Private sector welcomes draft PPP regulations

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The private sector has welcomed the draft amendments to National Treasury’s Public Private Partnership (PPP) Regulations which are currently out for public comment.

Treasury says the amendments to the regulations are aimed at building a stronger public private partnership pipeline and improved management of Unsolicited Proposals (USPs).

PPPs use private sector funding for large-scale infrastructure projects such as roads, water works, bridges and hospitals.

The National Treasury says the amendments to regulation 16 are aimed at encouraging the private sector to propose more Unsolicited Projects.

It emphasises that unsolicited proposals from the private sector must be either innovative or serve the procuring government department’s strategic objectives.

Director of Infrastructure Finance in the Budget Office of the National Treasury, Dorcas Kayo, elaborates.

“The incentive is in two-ways. One we are saying where there is a two-stage bidding process, you are automatically prequalified and shortlisted into the process.  The other one is on the reimbursement of preparing the feasibility study – as we know that this can be quite expensive – and we recognise that. We’re saying if you the bidder provide a competitive bid, but fail to win the tender, then you will be reimbursed for the development of the feasibility study.”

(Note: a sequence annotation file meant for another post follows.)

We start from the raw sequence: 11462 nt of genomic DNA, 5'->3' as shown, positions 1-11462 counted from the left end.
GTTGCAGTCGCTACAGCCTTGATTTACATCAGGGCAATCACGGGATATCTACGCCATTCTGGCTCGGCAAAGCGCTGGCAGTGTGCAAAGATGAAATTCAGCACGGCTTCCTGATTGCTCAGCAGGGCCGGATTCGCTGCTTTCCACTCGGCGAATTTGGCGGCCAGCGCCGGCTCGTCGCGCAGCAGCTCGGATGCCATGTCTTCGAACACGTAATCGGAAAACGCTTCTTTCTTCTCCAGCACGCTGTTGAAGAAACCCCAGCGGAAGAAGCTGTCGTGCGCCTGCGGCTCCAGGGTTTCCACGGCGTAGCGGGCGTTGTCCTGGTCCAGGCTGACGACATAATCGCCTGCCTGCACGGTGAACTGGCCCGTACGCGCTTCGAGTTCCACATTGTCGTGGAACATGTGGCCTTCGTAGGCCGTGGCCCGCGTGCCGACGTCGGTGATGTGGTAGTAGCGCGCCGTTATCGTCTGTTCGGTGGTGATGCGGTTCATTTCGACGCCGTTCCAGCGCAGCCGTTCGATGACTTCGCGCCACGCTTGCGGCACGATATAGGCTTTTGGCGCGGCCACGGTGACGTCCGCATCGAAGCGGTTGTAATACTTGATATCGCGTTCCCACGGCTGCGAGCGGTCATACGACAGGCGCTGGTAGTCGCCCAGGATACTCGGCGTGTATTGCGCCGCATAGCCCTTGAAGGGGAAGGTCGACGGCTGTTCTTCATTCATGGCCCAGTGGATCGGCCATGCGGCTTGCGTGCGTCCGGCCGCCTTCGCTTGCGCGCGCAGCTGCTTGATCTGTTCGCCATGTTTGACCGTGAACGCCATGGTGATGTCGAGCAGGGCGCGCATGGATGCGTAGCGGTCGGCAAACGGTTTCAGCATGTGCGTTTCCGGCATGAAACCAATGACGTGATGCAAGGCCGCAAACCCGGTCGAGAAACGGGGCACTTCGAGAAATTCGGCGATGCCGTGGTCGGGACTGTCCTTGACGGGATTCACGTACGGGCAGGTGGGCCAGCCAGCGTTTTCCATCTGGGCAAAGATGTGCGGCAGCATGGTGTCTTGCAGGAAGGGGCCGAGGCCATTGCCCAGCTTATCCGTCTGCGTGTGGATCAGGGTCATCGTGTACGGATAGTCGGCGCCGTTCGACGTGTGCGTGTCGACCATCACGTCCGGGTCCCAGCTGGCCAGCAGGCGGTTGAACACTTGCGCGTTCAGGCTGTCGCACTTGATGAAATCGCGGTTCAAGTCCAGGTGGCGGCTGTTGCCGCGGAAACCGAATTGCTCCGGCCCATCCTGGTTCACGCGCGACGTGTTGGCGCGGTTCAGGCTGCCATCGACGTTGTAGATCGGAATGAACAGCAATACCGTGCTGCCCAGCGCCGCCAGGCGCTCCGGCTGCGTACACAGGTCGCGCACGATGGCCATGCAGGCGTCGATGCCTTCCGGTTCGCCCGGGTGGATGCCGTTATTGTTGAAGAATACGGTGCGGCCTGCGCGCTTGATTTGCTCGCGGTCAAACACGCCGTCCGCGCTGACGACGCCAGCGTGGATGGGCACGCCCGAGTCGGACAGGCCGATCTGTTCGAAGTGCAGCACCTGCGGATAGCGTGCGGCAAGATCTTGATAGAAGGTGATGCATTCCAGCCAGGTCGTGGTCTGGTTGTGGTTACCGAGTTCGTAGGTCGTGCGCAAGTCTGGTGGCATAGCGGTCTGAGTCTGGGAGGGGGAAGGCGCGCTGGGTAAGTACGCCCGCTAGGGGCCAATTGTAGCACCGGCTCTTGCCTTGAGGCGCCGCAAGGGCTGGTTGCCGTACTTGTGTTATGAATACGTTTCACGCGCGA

Senior Legal Advisor at Rand Merchant Bank, Viola Ngwenya, says the latest provisions to ensure project continuity in the proposed amendments of the regulations are encouraging.

“There’s a great excitement that PPPs are going to get started again. From a developer’s perspective, it’s really having a pipeline that’s understood, having the continuity of projects like where you don’t end up investing in a project with no assurance that you’ll win and the process gets stopped…so we’re encouraged to see regulations that prevent that. And then also the timelines like for procuring approvals, those things really have to be looked at.”

The draft amendments to National Treasury Regulation 16 and Municipal Regulation 309, which govern PPPs, were published for public comment in February with a revised deadline of April 15 for comments.

VIDEO | Black Business Council CEO, Kganki Matabane, elaborates on the PPP Regulations: